TSP Can Do More to Assess Financial Risk of Climate Change, Watchdog Finds:
The GAO calls on the federal government’s 401(k) Federal Reform Program to further assess participants’ exposure to climate change risks in the coming year.
Last week, the federal oversight agency reported that the federal government’s 401(k) retirement savings program needs to do more to assess the exposure of federal workers and retirees to financial risks associated with climate change.
In a report commissioned by Sens.
Maggie Hassan, DNH. and Jeff Merkley, D-Ore., the government’s accountability office, examined the Thrift Savings Plan’s approach to climate change in relation to some contributions and institutions from other countries. The watchdog concluded that while the TSP is more limited by law than comparable government pension plans in the way it manages participants’ investments, there are still some options.
The Federal Board for Retirement Thrift Investment Board reviews its investment policy every five years. The most recent assessment, conducted in 2017, concluded that the current offering from the TSP was adequate and that no environmental, social, and management (ESG) resources were required.
But the GAO noted that the Federal Reserve warned last year that the risks of climate change “couldn’t adequately reflect current asset prices” and that the financial risks associated with climate change permeate much of the global economy.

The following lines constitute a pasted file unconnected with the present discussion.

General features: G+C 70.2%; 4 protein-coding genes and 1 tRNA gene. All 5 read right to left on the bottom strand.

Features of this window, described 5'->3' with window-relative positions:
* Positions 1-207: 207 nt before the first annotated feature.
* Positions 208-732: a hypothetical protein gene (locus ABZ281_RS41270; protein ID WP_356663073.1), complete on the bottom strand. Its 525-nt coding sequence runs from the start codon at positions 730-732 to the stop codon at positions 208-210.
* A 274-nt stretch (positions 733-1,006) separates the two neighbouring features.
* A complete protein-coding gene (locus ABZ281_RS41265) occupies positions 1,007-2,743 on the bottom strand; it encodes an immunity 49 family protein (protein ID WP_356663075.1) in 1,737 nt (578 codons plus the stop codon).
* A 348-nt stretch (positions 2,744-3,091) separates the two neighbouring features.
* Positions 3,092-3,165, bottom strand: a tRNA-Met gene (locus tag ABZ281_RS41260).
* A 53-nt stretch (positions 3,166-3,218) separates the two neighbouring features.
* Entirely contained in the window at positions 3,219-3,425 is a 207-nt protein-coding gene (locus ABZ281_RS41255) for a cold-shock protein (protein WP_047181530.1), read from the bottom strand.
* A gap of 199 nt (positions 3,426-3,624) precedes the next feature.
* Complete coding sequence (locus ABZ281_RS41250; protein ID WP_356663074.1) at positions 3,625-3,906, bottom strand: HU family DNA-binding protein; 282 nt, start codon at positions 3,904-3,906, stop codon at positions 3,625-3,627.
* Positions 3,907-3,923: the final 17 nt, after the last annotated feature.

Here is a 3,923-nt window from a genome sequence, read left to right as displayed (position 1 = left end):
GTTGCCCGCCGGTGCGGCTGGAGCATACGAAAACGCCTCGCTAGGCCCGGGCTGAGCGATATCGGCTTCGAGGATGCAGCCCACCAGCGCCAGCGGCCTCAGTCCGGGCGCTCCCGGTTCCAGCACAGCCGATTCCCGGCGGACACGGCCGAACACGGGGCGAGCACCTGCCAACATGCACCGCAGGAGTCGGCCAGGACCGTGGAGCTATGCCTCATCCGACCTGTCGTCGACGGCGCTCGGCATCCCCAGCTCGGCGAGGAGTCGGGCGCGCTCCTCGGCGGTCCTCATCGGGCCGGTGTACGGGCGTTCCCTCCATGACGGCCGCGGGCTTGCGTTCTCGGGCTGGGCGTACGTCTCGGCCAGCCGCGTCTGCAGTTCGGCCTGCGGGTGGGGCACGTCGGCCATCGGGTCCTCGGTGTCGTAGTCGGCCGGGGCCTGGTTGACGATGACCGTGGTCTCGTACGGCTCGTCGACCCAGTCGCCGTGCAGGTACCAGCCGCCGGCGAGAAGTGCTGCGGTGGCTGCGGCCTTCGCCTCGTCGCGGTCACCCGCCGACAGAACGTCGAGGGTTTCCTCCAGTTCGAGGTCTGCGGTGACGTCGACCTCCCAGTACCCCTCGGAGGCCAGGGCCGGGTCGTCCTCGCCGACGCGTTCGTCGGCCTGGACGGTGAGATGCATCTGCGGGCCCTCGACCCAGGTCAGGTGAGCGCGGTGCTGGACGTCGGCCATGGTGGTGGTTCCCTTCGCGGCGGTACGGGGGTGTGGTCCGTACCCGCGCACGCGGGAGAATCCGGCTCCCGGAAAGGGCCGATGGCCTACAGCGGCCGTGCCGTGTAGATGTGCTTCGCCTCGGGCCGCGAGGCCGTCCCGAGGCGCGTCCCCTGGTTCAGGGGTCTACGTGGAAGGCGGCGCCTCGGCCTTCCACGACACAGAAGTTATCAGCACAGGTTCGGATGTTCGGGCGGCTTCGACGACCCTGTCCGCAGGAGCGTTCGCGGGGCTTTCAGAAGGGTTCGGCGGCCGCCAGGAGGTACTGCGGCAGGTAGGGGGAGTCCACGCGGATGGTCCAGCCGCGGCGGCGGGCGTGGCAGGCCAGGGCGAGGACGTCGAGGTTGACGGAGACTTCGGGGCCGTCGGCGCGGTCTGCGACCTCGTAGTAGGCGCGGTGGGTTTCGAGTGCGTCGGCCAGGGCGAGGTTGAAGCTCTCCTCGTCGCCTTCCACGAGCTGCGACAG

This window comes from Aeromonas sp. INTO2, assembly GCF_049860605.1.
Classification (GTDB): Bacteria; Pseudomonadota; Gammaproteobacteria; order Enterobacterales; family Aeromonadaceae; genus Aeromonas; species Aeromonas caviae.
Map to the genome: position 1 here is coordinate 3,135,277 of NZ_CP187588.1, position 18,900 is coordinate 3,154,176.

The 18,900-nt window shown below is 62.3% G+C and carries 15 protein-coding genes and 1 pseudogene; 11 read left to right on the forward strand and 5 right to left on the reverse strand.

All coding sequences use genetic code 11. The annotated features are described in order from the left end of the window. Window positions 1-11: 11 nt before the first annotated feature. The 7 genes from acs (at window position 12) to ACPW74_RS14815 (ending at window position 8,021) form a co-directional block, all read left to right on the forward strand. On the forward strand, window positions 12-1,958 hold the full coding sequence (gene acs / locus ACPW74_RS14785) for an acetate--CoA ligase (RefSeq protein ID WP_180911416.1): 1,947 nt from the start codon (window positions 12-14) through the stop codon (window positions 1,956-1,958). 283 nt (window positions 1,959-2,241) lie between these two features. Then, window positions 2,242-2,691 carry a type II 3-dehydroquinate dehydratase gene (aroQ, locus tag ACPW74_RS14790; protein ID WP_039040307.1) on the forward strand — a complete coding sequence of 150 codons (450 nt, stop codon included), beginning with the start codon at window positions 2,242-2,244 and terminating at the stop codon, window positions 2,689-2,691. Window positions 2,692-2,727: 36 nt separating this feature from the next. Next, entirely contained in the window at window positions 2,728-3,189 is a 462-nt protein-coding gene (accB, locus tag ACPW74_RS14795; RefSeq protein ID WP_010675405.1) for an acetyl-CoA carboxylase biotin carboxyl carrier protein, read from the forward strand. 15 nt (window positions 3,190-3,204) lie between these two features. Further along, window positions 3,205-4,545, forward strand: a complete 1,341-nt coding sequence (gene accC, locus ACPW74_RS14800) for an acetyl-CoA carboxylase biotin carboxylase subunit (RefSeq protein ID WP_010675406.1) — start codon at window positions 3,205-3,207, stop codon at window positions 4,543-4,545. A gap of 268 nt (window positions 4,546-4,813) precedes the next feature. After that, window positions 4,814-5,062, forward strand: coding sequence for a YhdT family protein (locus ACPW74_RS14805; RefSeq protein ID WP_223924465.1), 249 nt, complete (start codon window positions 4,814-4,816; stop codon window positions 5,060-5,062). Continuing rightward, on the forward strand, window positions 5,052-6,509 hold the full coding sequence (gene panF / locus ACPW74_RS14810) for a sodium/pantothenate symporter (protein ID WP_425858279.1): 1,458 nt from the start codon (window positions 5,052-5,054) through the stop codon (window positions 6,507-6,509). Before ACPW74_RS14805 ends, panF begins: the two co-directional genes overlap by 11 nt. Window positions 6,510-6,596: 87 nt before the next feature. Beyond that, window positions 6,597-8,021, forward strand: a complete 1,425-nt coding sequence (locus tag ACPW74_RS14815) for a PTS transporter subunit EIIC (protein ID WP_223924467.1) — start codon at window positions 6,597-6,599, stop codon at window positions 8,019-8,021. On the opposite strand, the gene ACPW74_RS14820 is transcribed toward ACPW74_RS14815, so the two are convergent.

A particular concern with retirement plans, such as TSP’s investment in passively managed index market funds, a research firm reports, is that nearly 60% of companies in the S&P 500 index have high-risk assets. Climate change since November 2019. Written. the deputy. GAO “The data analyst also noted that S&P 500 companies face transition risks in the form of carbon costs that make up about 40% of their revenue in a mild climate change scenario.”
The effects of physical climate change refer to risks associated with extreme weather events such as floods and droughts, while transition risks are associated with policy changes to reduce fossil fuel use and other greenhouse gas emissions.
The GAO has recognized that, unlike pension fund managers in the UK and Sweden
they can take active measures, such as proxy voting and blacklisting companies that do not comply with the Paris Climate Agreement, to encourage participants to protect the associated financial risks. the climate. the TSP must be passively managed and linked to the main market indices. However, the Observatory noted that in the past the management of the TSP has been more active and made changes to improve the offering to participants, leading to the creation of S, I, and L funds.
“FRTIB has already taken steps to change the design of the TSP plan to address the investment risks identified by previous assessments,” the GAO wrote. “In the early 1990s, FRTIB revised its investment policy and identified the asset classes that are missing from TSP’s investment mix, based on factors such as diversification, risk and return, costs, and operations. He asked FRTIB to add two new funds: one for international stocks (Fund I) and one for small and medium US stocks (Fund S).